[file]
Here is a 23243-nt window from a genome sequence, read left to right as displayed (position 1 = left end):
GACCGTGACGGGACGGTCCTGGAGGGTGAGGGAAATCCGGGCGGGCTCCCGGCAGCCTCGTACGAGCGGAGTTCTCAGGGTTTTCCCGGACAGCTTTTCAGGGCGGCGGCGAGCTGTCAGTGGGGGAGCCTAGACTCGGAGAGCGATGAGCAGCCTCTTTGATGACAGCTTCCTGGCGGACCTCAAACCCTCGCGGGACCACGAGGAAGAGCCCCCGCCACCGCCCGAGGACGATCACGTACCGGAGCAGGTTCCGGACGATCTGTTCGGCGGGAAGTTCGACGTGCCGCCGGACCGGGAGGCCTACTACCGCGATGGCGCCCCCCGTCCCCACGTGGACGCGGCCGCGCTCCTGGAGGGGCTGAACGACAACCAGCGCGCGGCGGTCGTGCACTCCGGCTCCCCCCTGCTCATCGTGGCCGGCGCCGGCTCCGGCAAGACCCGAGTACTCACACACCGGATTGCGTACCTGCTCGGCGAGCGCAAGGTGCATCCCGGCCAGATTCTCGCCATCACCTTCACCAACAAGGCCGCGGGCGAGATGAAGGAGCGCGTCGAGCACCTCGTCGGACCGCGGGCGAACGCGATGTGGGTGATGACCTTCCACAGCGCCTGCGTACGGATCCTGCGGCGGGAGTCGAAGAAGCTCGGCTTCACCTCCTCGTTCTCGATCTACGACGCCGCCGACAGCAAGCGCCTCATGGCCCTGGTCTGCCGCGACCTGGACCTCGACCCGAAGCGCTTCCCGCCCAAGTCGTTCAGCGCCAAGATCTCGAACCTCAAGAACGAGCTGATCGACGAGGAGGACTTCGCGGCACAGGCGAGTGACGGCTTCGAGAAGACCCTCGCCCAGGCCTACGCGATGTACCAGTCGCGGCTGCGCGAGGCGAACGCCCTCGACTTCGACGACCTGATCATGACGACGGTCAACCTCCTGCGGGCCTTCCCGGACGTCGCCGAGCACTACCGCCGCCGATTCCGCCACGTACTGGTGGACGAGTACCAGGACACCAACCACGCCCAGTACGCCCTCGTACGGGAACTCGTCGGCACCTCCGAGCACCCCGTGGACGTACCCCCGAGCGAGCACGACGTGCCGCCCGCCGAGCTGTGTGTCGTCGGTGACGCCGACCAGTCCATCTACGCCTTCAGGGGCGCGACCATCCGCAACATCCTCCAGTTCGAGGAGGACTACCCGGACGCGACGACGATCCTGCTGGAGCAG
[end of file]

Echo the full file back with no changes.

Here is a 23243-nt window from a genome sequence, read left to right as displayed (position 1 = left end):
GACCGTGACGGGACGGTCCTGGAGGGTGAGGGAAATCCGGGCGGGCTCCCGGCAGCCTCGTACGAGCGGAGTTCTCAGGGTTTTCCCGGACAGCTTTTCAGGGCGGCGGCGAGCTGTCAGTGGGGGAGCCTAGACTCGGAGAGCGATGAGCAGCCTCTTTGATGACAGCTTCCTGGCGGACCTCAAACCCTCGCGGGACCACGAGGAAGAGCCCCCGCCACCGCCCGAGGACGATCACGTACCGGAGCAGGTTCCGGACGATCTGTTCGGCGGGAAGTTCGACGTGCCGCCGGACCGGGAGGCCTACTACCGCGATGGCGCCCCCCGTCCCCACGTGGACGCGGCCGCGCTCCTGGAGGGGCTGAACGACAACCAGCGCGCGGCGGTCGTGCACTCCGGCTCCCCCCTGCTCATCGTGGCCGGCGCCGGCTCCGGCAAGACCCGAGTACTCACACACCGGATTGCGTACCTGCTCGGCGAGCGCAAGGTGCATCCCGGCCAGATTCTCGCCATCACCTTCACCAACAAGGCCGCGGGCGAGATGAAGGAGCGCGTCGAGCACCTCGTCGGACCGCGGGCGAACGCGATGTGGGTGATGACCTTCCACAGCGCCTGCGTACGGATCCTGCGGCGGGAGTCGAAGAAGCTCGGCTTCACCTCCTCGTTCTCGATCTACGACGCCGCCGACAGCAAGCGCCTCATGGCCCTGGTCTGCCGCGACCTGGACCTCGACCCGAAGCGCTTCCCGCCCAAGTCGTTCAGCGCCAAGATCTCGAACCTCAAGAACGAGCTGATCGACGAGGAGGACTTCGCGGCACAGGCGAGTGACGGCTTCGAGAAGACCCTCGCCCAGGCCTACGCGATGTACCAGTCGCGGCTGCGCGAGGCGAACGCCCTCGACTTCGACGACCTGATCATGACGACGGTCAACCTCCTGCGGGCCTTCCCGGACGTCGCCGAGCACTACCGCCGCCGATTCCGCCACGTACTGGTGGACGAGTACCAGGACACCAACCACGCCCAGTACGCCCTCGTACGGGAACTCGTCGGCACCTCCGAGCACCCCGTGGACGTACCCCCGAGCGAGCACGACGTGCCGCCCGCCGAGCTGTGTGTCGTCGGTGACGCCGACCAGTCCATCTACGCCTTCAGGGGCGCGACCATCCGCAACATCCTCCAGTTCGAGGAGGACTACCCGGACGCGACGACGATCCTGCTGGAGCAG